The Government has confirmed it will spend an extra $1 billion in next year's Budget as it remains on track to return to surplus by the middle of 2015, underpinned by an expanding economy.
In its half year economic and fiscal update, the Treasury upgraded its forecasts of economic growth and the state of the Government's books.
The Treasury is picking the accelerating economy to peak at 3.6% in the March 2015 year, driven by the rebuilding of earthquake-hit Canterbury, before easing to an average of 2.3% in the following five years.
The stronger economy will bolster the Crown's accounts, with the deficit forecast to decline to $2.3 billion in the 2014 March year, before returning to growing surpluses in following years.
A small surplus of $86 million is expected in the June 2015 financial year, compared with a $75 million surplus forecast in May's Budget. Total debt will peak at a lower $65 billion also in 2015, due in part to asset sales.
Finance Minister Bill English confirmed the new spending of $1 billion for the 2014 Budget, with most of that earmarked for health and education.
He conceded on Tuesday that the predicted surplus of $86 million is small - but it's a surplus all the same.
By 2018, the Treasury is forecasting the surplus will rise to $5.62 billion. Mr English said this means that the Government now expects to start repaying debt in 2016-17.
Labour's finance spokesperson David Parker said that is no surprise, given the $40 billion rebuild of earthquake-hit Canterbury and the best terms of trade in 40 years are helping lift economic growth.
"Neither should we be giving too much credit to the Government for after five deficits creeping back into surplus - I'm sure we would've done that too."
Mr Parker said households still face tough times, particularly as mortgage interest rates are set to rise in 2014, and the Treasury is still forecasting unemployment to remain above 5% until 2018.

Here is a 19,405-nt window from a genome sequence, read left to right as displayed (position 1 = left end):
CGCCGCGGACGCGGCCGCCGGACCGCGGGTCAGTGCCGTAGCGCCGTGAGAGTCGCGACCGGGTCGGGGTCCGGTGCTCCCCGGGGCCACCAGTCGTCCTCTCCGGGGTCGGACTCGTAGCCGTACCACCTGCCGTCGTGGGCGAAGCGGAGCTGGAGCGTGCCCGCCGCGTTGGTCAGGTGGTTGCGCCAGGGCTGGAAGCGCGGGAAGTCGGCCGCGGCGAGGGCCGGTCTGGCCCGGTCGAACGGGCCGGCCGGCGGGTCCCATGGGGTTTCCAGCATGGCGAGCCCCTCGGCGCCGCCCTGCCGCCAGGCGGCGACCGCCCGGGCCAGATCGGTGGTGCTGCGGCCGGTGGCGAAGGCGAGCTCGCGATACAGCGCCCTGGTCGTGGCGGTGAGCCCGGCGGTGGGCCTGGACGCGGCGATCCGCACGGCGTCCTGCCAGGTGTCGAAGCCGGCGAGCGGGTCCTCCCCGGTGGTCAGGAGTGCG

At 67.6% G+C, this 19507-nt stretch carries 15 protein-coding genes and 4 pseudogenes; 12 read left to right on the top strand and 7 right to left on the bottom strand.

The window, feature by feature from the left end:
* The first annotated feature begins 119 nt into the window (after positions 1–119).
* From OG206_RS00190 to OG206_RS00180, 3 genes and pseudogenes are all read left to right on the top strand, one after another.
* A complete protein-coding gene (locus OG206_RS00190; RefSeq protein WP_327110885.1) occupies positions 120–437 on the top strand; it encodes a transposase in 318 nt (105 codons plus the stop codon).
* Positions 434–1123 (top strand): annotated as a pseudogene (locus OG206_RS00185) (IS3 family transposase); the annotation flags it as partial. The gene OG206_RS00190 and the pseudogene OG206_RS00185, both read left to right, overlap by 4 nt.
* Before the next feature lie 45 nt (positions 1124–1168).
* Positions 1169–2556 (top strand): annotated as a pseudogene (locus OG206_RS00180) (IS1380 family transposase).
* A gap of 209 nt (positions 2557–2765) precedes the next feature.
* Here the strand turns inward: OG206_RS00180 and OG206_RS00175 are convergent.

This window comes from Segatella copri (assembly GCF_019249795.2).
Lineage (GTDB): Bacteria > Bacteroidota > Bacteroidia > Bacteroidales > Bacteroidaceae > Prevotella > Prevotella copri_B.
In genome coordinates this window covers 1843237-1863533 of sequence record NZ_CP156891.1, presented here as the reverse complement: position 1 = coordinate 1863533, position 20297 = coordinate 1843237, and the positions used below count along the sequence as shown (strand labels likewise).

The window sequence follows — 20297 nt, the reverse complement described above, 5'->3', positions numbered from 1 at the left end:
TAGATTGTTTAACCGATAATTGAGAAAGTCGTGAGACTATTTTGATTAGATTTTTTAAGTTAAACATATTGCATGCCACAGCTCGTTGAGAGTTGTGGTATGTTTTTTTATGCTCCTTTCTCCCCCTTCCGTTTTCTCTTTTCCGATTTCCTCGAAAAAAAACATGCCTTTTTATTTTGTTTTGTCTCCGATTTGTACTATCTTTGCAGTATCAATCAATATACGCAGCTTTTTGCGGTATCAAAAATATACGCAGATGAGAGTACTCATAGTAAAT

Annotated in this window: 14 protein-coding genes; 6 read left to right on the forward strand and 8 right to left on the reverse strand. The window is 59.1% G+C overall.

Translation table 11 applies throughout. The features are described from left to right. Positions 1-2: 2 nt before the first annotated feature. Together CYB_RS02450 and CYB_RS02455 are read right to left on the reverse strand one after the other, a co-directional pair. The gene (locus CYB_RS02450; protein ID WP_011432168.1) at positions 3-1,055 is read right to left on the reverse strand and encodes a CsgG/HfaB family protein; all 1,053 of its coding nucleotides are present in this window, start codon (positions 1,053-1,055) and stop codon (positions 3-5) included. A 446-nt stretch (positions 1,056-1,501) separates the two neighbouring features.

Bill English is not promising that the forecast surplus in 2018 will mean more spending or tax cuts in later years.
"We'll be pretty careful about that because we learnt from the mid-2000s where you have a growing economy, if you have a blow-out in government spending and runaway house prices, it's just pouring petrol on the fire. People need to remember we ended up with 10 percent first mortgage rates - double what they are today."
Impact of asset sales
The Treasury's update reveals the Government's projected surplus is $108 million lower because of its sale of shares in state-owned electricity companies.
Bill English dismissed the estimate of the impact of share sales on the forecast surplus of $86 million next financial year.
But Green Party co-leader Russel Norman said on Tuesday it is now clear that the sales have lost the Government money.
"These companies earn over 10 percent on capital. The cost of capital to the Crown is less than 5 percent and the resulting difference between the two is why you end up with the Government worse off by $100 million every year forever as a result of asset sales."
Dr Norman said if the Government had not sold the shares, it would have doubled its forecast surplus.